NPCA sent the following position to leaders of the House and Senate Appropriations Committees ahead of negotiations on final FY20 funding bills.
NPCA commends appropriators on their work on FY20 Interior appropriations bills and their support for our national parks and respectfully ask that a final bill include as much an increase as possible for the underfunded National Park Service (NPS). We also wish to share our views on the House and Senate bills’ and reports’ provisions relevant to our national parks, their personnel, and their ecosystems and cultural landscapes.
Funding for the National Park Service and EPA clean water programs: We commend the bills’ increases and, while recognizing the constraints of the 302(b) suballocation that make targeted investments challenging, we ask that you provide as high a funding level as possible for our parks in a final bill. Specifically we 1) appreciate the continued funding for the Centennial Challenge program; 2) request the higher House level of $2.65 billion for park operations—which among other needs would help bring park rangers back after years of declines as noted in report language; 3) support the higher House levels for the National Recreation and Preservation and Historic Preservation Fund accounts; 4) recognize the improvements that the higher Senate Construction level would provide for park infrastructure and related needs; and 5) request that a final bill include the higher House amount for NPS’ Federal Land and Water Conservation Fund (LWCF) program, which would better support needed land protections. We also appreciate the investments in new park service designations as well as funding levels for the Great Lakes Restoration Initiative and other Environmental Protection Agency (EPA) clean water programs that protect aquatic ecosystems important for national park and visitor health.
Heritage Partnership Program: NPCA commends the House and Senate bills’ $1.6 million funding increase for the Heritage Partnership Program (National Heritage Areas), which provides the basic funding required to support the six new National Heritage Areas designated by Congress earlier this year. We are very concerned, however, that Congress has not yet chosen to reauthorize the eligibility of Oil Region National Heritage Area and Aviation Heritage National Heritage Area to receive federal funding. Both face a looming deadline of December 8, 2019, and a loss of eligibility to receive federal funding will have dire impacts for both programs.
Department of the Interior (DOI) Reorganization: NPCA has expressed to the committees numerous times our deep concern with this proposal, which threatens the integrity of NPS and the ability of park personnel to make science-based decisions rooted in NPS’ conservation mission and free of political influence. The proposal lacks both justification and transparency, is accompanied by no cost benefit analysis justifying the use of taxpayer dollars and threatens to undermine staff morale as well as coordination and implementation of cooperative agreements, project funding, deferred maintenance, staff and materials coordination and more due to unnecessary realignment to unified DOI regions. The moving of BLM west threatens coordination with NPS and the stewardship of resources important to park ecosystems. DOI’s reported intent to scatter BLM’s FOIA offices only heightens our concerns about the intent and threats of the reorganization.
Accordingly, we are relieved that neither the House nor Senate bill fund the reorganization. However, DOI reportedly intends to use unobligated balances to fund the initiative and has a deeply problematic history of sidestepping appropriators by reprogramming funds. Therefore, we urge final bill language that specifies that no reprogramming can be done—nor can any unobligated balances be used—without the express written approval of appropriators. While report language is very helpful, NPCA is concerned that statutory language may be needed to ensure DOI’s compliance.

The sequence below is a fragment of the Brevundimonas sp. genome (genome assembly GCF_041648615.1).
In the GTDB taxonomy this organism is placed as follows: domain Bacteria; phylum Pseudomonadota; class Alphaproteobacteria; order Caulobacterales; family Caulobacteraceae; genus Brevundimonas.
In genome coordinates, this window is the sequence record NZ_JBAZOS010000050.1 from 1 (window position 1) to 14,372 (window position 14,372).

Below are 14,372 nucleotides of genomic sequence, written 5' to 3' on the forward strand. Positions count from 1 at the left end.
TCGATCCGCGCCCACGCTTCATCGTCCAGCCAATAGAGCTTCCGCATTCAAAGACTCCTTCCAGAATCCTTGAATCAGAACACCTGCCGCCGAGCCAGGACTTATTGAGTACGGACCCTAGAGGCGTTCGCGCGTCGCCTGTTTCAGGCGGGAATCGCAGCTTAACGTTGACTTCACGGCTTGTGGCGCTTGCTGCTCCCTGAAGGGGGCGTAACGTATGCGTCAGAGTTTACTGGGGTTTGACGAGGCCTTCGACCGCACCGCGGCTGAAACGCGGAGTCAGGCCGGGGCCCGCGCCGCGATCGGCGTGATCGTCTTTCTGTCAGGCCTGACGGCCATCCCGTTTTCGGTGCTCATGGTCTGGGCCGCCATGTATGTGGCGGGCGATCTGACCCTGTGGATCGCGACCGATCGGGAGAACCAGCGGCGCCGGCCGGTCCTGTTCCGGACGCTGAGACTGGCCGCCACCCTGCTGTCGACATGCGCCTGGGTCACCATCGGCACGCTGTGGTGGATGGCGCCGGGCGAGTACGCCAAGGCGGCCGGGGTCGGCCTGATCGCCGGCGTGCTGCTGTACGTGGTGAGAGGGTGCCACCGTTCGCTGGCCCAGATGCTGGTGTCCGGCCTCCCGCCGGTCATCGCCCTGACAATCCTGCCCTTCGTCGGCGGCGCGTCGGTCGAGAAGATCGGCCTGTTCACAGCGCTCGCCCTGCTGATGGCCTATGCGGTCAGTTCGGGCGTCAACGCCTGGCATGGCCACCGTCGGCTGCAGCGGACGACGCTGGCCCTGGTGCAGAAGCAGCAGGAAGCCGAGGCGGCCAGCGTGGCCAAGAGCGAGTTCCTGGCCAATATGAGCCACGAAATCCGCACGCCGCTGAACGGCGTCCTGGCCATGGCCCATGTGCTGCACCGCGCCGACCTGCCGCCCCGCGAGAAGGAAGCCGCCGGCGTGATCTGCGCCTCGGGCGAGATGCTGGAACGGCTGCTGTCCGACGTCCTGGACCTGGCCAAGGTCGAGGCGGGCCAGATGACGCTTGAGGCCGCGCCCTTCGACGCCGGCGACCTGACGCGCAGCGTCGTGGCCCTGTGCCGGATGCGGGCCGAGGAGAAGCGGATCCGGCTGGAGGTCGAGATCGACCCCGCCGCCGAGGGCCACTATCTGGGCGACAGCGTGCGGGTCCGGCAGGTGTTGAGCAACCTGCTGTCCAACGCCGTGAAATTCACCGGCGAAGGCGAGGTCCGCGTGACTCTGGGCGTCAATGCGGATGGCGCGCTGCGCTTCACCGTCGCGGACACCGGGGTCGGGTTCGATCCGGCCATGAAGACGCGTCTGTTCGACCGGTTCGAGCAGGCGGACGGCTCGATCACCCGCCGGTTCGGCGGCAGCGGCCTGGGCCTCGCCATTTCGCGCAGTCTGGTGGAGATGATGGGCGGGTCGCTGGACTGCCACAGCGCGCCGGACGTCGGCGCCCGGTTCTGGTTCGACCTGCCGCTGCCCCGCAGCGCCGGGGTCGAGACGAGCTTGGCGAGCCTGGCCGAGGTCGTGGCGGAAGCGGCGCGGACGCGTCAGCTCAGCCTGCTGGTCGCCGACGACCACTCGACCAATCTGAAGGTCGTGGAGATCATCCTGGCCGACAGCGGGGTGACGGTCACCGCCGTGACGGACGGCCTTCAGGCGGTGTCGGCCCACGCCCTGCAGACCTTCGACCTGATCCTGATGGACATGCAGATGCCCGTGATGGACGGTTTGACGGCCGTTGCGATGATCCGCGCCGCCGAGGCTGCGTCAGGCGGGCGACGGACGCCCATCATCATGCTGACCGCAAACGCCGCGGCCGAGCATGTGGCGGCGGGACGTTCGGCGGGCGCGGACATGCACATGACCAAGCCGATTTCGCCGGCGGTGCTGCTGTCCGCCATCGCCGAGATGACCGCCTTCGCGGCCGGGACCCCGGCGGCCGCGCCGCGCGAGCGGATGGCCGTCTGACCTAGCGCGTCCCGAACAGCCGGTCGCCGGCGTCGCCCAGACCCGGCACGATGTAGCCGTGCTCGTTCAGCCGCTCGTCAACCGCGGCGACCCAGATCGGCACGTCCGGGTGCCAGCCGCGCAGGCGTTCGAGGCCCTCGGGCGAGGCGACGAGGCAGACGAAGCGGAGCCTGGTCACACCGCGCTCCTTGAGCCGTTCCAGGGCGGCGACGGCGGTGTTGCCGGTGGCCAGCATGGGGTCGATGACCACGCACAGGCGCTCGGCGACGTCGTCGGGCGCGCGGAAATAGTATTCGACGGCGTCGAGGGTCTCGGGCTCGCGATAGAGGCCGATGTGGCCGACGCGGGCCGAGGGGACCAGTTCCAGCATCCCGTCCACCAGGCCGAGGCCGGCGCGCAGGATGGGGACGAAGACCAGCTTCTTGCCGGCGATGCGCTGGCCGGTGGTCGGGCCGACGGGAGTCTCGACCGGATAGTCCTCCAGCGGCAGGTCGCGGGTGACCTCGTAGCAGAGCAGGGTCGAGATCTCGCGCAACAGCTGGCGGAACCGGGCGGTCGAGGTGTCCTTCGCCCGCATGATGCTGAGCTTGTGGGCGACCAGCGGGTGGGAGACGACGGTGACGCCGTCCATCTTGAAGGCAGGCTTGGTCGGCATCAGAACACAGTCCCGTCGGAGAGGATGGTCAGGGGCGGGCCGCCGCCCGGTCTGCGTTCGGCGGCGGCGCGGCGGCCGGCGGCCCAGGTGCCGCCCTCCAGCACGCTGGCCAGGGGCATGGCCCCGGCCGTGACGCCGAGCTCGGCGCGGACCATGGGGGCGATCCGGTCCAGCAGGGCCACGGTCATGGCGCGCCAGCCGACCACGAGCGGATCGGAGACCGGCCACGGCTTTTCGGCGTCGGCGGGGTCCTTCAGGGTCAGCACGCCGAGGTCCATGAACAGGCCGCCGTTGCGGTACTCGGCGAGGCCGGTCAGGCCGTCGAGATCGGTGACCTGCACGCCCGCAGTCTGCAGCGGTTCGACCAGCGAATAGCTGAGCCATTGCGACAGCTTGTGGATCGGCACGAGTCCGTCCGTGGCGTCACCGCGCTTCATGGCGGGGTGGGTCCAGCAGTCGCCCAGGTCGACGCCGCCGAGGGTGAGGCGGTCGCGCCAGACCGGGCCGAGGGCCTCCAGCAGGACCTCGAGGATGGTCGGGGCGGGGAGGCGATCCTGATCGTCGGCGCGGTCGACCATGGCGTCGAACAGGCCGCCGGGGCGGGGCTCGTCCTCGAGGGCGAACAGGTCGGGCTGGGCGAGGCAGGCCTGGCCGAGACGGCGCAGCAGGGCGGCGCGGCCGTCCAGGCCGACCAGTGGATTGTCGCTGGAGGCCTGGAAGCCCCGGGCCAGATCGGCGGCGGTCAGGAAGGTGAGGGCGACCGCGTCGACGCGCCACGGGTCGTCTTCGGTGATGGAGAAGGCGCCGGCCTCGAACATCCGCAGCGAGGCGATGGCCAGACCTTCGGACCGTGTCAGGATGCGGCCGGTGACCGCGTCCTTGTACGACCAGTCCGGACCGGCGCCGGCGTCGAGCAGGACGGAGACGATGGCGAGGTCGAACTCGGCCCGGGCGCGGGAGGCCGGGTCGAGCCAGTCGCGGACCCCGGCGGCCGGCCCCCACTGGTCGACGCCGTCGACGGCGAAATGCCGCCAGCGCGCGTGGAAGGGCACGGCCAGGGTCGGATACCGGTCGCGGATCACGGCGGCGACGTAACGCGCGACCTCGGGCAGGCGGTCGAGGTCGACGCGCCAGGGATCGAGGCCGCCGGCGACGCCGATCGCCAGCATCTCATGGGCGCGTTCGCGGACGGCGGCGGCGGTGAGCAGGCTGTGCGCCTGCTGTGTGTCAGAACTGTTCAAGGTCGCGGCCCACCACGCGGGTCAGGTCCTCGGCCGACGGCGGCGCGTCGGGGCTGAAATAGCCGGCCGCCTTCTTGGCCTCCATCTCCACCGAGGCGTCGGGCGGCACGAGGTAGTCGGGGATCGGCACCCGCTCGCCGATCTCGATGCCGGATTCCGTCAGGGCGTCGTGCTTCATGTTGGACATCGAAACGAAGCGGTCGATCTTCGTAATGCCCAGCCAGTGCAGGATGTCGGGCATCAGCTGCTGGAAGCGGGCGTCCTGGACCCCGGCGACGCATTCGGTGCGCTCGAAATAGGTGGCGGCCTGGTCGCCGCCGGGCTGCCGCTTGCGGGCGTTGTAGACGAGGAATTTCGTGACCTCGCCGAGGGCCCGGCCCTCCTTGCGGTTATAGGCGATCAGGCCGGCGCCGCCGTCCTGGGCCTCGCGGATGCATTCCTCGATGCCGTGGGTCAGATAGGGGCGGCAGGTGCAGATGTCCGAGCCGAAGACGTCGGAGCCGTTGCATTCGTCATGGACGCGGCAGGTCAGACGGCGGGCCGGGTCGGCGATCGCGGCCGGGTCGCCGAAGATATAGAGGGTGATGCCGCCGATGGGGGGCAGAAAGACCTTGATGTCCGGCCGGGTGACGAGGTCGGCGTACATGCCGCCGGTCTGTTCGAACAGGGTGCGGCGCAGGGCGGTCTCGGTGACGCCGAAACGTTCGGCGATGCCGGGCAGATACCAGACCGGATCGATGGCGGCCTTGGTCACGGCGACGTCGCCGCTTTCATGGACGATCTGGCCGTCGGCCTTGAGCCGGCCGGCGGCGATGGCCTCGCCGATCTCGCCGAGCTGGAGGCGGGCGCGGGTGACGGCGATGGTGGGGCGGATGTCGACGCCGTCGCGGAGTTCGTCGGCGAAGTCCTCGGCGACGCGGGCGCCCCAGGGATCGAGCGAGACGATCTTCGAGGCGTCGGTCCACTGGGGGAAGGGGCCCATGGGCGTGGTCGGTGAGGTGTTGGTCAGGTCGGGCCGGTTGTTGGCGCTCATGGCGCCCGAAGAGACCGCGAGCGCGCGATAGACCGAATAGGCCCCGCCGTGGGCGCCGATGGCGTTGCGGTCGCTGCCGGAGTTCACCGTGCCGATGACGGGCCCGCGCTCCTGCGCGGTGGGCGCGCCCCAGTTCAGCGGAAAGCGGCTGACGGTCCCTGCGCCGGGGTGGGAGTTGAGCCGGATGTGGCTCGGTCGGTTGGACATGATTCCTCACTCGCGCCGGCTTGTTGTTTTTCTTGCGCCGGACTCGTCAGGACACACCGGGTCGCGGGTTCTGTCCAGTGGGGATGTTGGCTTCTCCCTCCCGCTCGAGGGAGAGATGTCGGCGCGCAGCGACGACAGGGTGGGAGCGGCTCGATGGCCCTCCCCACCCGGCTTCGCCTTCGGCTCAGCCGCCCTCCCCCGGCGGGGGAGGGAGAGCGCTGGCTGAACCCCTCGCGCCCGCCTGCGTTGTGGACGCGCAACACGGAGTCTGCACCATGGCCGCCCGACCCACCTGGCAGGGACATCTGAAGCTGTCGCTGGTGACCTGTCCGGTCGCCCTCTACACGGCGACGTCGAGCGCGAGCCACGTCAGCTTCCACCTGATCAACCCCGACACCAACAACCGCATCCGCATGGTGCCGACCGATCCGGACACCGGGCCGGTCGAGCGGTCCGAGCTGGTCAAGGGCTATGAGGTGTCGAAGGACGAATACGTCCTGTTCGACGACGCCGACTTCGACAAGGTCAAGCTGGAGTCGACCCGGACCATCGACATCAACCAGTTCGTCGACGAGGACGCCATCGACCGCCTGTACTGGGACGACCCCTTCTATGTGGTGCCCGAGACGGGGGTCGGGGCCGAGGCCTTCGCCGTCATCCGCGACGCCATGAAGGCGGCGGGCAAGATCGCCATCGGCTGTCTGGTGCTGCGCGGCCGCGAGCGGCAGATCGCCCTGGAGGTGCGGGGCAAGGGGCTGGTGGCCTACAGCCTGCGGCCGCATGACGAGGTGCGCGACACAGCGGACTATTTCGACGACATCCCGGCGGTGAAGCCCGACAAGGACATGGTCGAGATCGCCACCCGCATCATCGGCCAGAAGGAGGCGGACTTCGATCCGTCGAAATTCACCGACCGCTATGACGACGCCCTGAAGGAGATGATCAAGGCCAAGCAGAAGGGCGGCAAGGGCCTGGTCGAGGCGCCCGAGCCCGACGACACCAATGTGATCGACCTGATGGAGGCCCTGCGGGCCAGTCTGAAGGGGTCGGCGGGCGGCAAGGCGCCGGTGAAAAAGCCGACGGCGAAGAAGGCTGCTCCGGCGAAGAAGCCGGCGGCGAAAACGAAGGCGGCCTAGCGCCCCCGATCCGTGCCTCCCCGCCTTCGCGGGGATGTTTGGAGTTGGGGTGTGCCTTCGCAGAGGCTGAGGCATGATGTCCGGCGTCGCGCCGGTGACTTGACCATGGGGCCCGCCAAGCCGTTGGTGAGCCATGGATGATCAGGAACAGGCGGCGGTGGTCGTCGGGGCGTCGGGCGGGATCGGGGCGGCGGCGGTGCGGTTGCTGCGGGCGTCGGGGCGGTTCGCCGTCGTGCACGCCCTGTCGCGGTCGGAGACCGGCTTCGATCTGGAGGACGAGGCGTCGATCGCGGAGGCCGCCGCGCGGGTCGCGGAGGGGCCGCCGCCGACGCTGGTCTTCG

Federal Lands Recreation Enhancement Act (FLREA) Reauthorization and Use of Fee Dollars: NPCA appreciates reauthorization of FLREA until October 2021 to allow for parks and other public lands to continue to collect needed entrance and recreation fees to enhance visitor experiences. We also commend the language in the House bill providing oversight on reprogramming of funds and language in the Senate bill to provide more transparency of the projects paid for with fee dollars.
NPCA continues to be concerned with the administration’s use of park fee dollars during a government shutdown, for general park operations and for special events like Salute to America. We are also concerned about the Administration’s use of Centennial Challenge dollars for special events. The fee and Centennial Challenge dollars were intended to enhance visitor experiences including addressing deferred maintenance and educational programs, not to replace annual appropriations.
We commend the work to date appropriators have done to demonstrate oversight on this important issue. Because DOI appears intent on continuing these practices, we respectfully request clarity on this subject in a final FY20 Interior bill. We urge you to include statutory language specifying that recreation fees cannot be used 1) when there are lapses in appropriations, 2) for general operations or permanent staff beyond positions that collect and process fees, or 3) for special events of the nature of the Salute to America. Further, we ask you to legislatively clarify that valuable Centennial Challenge dollars are not intended for special events such as the Salute to America.
Chaco Canyon protections: Chaco Culture National Historic Park is a unique landscape that tells the story of one of North America’s oldest and most sophisticated cultures. NPCA strongly supports actions to withdraw BLM lands around the historical park from further oil and gas development. Withdrawal will preserve scared sites of great significance to human history, help address some of the public health concerns of neighboring communities and tribes and ensure the park’s exceptional resources are protected. Therefore, we commend the Senate report’s direction to suspend leasing activities in the withdrawal area. We request that the final conferenced bill include the House language, which goes further by directing not only the suspension of leasing but also to prioritization of planning updates, increased cultural resource inventories in coordination with tribes, and consultation with tribes as well as regional ethnographic studies.